Lifecycle assessment

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Plant emissions represent one way of assessing the environmental impact of a combustion power plant. Another way of looking at the impact is to assess the total amount of energy a plant uses to produce each unit of electricity it generates. When the results of such assessments - called life-cycle assessments because they look over the complete lifetime of the plant - for fossil-fuel- and biomass-fired power plants are compared, the results are unexpected.

A basic life-cycle assessment will consider all the coal or gas burnt by a fossil fuel power plant as energy consumed. However it will not consider biomass burnt in a biomass plant as energy consumed because over the lifetime of the plant all the biomass is assumed to be replaced. Such as assessment, not unexpectedly, shows a biomass plant using up to 100 times less energy to generate a kilowatt-hour of electricity3 than a coal- or gas-fired plant.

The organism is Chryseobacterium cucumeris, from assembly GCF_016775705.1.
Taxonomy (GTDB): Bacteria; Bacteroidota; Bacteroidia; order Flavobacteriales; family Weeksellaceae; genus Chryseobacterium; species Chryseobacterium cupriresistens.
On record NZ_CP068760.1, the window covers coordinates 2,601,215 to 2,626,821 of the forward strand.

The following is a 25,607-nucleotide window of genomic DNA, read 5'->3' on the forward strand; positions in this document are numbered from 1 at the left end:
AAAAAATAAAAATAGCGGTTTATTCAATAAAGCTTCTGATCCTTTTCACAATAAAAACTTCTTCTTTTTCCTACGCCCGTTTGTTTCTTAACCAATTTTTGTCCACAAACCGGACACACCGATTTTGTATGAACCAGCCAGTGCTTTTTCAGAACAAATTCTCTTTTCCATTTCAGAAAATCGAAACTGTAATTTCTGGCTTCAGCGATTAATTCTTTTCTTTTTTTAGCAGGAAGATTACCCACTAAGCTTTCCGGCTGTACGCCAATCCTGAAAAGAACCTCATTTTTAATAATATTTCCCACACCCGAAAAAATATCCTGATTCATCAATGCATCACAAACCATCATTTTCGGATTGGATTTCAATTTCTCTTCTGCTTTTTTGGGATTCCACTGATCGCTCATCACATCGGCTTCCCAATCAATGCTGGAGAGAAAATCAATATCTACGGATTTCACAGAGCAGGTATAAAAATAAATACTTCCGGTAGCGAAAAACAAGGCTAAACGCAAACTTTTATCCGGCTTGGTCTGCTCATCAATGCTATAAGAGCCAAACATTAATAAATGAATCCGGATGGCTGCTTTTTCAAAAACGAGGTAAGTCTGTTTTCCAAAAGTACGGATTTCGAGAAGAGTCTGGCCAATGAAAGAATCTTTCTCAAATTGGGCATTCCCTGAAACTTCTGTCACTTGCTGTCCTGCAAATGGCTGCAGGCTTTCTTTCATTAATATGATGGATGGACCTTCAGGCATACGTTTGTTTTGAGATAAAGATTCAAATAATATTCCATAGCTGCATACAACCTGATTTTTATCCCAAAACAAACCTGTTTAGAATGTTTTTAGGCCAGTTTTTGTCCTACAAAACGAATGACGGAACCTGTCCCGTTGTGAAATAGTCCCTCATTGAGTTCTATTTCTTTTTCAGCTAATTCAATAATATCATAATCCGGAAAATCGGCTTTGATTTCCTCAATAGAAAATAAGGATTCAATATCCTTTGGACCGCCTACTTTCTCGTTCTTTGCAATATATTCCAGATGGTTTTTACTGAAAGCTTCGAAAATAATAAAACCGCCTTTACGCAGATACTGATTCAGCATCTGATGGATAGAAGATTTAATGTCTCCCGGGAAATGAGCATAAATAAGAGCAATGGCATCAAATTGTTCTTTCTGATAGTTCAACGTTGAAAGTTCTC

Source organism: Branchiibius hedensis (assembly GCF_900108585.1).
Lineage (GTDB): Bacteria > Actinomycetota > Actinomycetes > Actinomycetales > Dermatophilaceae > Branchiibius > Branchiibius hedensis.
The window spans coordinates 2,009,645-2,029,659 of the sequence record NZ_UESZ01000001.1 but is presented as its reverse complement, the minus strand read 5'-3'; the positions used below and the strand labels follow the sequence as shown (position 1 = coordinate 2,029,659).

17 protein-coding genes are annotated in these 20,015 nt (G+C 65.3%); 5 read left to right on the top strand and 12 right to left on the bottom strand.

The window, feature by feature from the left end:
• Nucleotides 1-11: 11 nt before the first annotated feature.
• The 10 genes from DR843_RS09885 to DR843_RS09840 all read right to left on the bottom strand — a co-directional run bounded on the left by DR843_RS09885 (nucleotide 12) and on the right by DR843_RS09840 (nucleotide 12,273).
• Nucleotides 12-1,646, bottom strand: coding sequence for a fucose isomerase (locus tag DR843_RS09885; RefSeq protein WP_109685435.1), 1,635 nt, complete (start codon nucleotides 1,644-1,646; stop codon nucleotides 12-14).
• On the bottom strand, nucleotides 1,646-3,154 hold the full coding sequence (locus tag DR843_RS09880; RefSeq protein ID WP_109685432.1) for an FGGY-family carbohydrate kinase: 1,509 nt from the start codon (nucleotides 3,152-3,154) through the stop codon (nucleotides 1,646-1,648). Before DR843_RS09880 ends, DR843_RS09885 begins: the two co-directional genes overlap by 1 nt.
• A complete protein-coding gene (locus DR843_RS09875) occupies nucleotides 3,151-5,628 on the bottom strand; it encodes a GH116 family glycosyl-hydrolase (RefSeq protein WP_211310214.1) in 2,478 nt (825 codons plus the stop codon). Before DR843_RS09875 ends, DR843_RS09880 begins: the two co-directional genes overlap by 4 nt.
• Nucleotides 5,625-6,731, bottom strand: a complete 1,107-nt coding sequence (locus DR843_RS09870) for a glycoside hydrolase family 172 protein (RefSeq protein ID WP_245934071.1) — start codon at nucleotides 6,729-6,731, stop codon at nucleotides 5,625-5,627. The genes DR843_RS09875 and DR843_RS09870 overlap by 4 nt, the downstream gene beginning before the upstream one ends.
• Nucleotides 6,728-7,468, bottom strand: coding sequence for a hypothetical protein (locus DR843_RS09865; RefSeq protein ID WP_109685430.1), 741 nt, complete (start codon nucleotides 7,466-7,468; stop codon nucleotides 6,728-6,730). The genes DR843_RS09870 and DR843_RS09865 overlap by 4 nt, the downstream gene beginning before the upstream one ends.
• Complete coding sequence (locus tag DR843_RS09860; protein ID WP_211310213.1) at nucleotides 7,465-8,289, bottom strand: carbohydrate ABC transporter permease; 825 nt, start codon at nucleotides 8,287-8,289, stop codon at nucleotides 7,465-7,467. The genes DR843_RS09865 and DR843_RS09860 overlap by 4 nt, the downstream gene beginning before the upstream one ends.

A more realistic comparison is obtained when the fuel consumed by the fossil fuel power plant is excluded too. Typical figures for such an assessment show a direct-fired biomass power plant consuming 125 kJ to generate each kilowatt-hour, a biomass gasification power plant utilising an energy crop using 231 kJ/kWh, a coal-fired power plant using 702 kJ/kWh and a gas-fired power plant using 1718 kJ/kWh.4 So even under these conditions the biomass power plant produces more electricity for each unit of energy it uses that the fossil-fuel-fired plant.

The reason for this is to be found in to cost of mining and transporting the fossil fuel. This is a more energy-intensive process than harvesting and transporting biofuel. The gas plant performance is also degraded by gas losses during transportation. But the results indicate that purely on an energy basis the biomass power plants are more efficient than fossil fuel plants.

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